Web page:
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Before discovering the Nexus One, Jason thought he didn't need a smartphone. Now he can't bear to be without his Android phone. Jason hails from Sydney, Melbourne or Brisbane depending on his mood and how detailed a history you'd like. A web developer by day with an interest in consumer gadgets and electronics, he also enjoys reading comics and has a worryingly large collection of Transformers figures. He'd like to think he's a gamer, but his Wii has been in a box since he moved to Sydney, and his PlayStation Vita collection is quite lacking. Most mornings you'll find him tilting at various windmills on Twitter - follow @JM77 and say hi!
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Great review…
Have to agree with the fact that Telstra is of no help with any news on Motorola…
I am registered twice on their site, with two different email addresses, and no news on the HD,
from when it was released or afterwards.
Telstra shops, the staff seem to know nothing. of release dates on the Razr m, most don’t seem to know it exists…


Definitely could be the winner for my money. I think updates will come at a quicker pace now that this is the first phone released since the google take over. You would think that this first impression is going to have to count for something

Ben Liu

Never again, Motorola. No ICS/JB for Motorola Atrix. Poorest service ever (took 10 weeks to fix my phone and required me chasing up every week). Bad components in it that means the digitizer will fail every 6 months or so. I loved the Atrix of how it docks, it converts into a PC. You even took that functionality out of the new Razr HD/M’s which I considered. You’ve lost me as a loyal customer.


Thanks for the article guys, I’ll be waiting for the “M”. Did they say what date in November the M version is going to be released?

Jason Murray

No, sorry. We will be getting a review unit in a week or two, hopefully there will be more information available by then.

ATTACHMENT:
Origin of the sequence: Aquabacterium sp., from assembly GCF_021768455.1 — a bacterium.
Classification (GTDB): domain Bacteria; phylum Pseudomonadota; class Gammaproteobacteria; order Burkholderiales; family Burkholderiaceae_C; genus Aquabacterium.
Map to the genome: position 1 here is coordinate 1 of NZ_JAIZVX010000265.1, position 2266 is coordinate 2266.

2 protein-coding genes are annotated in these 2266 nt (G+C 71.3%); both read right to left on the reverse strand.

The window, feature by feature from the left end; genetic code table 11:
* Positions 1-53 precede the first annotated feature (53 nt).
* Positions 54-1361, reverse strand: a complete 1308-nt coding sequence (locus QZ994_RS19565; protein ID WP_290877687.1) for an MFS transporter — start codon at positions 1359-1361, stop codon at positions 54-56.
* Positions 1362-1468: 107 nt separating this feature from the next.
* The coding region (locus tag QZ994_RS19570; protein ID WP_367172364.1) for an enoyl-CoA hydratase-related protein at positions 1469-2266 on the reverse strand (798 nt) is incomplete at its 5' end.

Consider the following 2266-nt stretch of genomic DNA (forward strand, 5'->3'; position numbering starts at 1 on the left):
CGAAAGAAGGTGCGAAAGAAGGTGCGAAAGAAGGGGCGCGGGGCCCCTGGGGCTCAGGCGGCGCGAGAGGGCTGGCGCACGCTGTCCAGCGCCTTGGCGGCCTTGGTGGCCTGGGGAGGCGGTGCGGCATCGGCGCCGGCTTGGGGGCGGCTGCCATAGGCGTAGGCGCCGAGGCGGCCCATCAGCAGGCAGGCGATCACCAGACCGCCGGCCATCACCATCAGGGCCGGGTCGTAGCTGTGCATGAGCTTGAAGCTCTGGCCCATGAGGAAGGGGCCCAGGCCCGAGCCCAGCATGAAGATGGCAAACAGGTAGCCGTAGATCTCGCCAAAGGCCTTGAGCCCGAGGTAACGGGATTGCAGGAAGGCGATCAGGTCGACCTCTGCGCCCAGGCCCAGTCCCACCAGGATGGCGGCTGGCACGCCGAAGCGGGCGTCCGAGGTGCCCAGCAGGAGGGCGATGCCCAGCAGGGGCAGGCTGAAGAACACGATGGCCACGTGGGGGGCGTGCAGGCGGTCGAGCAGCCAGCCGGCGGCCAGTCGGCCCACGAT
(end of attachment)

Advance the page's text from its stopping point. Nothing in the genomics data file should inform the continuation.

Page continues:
Jason Murray

There isn’t a specific launch date yet, but you can register for updates on Motorola devices from Telstra:

This should ensure you get info about the Razr M’s launch.


Thanks guys. I’ve already sign up for this but I never got any notifications from Telstra about the Motorola phones.

Will be keeping my eyes on your site instead of unreliable Telstra.

Daniel Tyson

That reminds me I didn’t receive an update from them either and I’m signed up to that!


Fast 4G speeds, you cant tell its “not as fast” as a s3, super smooth usage, battery life is wikid and now they are “owned by google”… updates will be quicker. loving it today. $0 on the $80 plan works too.


I don’t know what complaints people can make with this phone. Sure it does not have a fast processor like the Sumsung S3, but it definitely beats the annoying plastic feel that has made android phones inferior to apple phones in the last few years. I absolutely hate Samsung and HTC phones which in my opinion is on top of the market in terms of hardware design, but compromises on build quality as they focus on pushing a new phone out every year. I Tried this device today and I must say it is a real good buy. Whats great… Read more ยป


Still waiting for Sony Xperia T


4.7″of RAZR HD goodness or SGNII , my current razr is feeling endangered as of this morning !


Same with my Razr.. ๐Ÿ˜›


i have to say this is a really good write up for such a short time. pat on the back my friend.
Also i love how they have hidden the headset speaker on the M. just wish they would put out a MAXX in aus

Anthony H

Wouldn’t recommend a Motorola device ever again, especially as the Atrix 4G Gingerbread update was cancelled after 9 months of waiting…

Iain Simmons

HTC did the same thing with the Desire HD and its ICS upgrade. As good as the RAZR HD looks, I don’t think I will go with any non-Nexus device for this very reason. Samsung seems to be doing okay-ish with OS updates… but their phones are so plasticky!


I’m going to give them the benefit of the doubt especially that Google now owns Motorola. Hopefully from now on most Motorola phones will be getting software upgrades and also with unlockable bootloaders, you also get a choice of customs ROMs too which are often better than the official upgrade anyway.


Have a good read from some of the sites today, about Motorola now canceling up dates to ICS for a heap of there devices. So much for Google ownership, Motofail agaion.

Ian Tester

I think you mean the Ice Cream Sandwich update. But I too would recommend people steer clear of Motorola. They’ve had a pretty poor record with Android updates.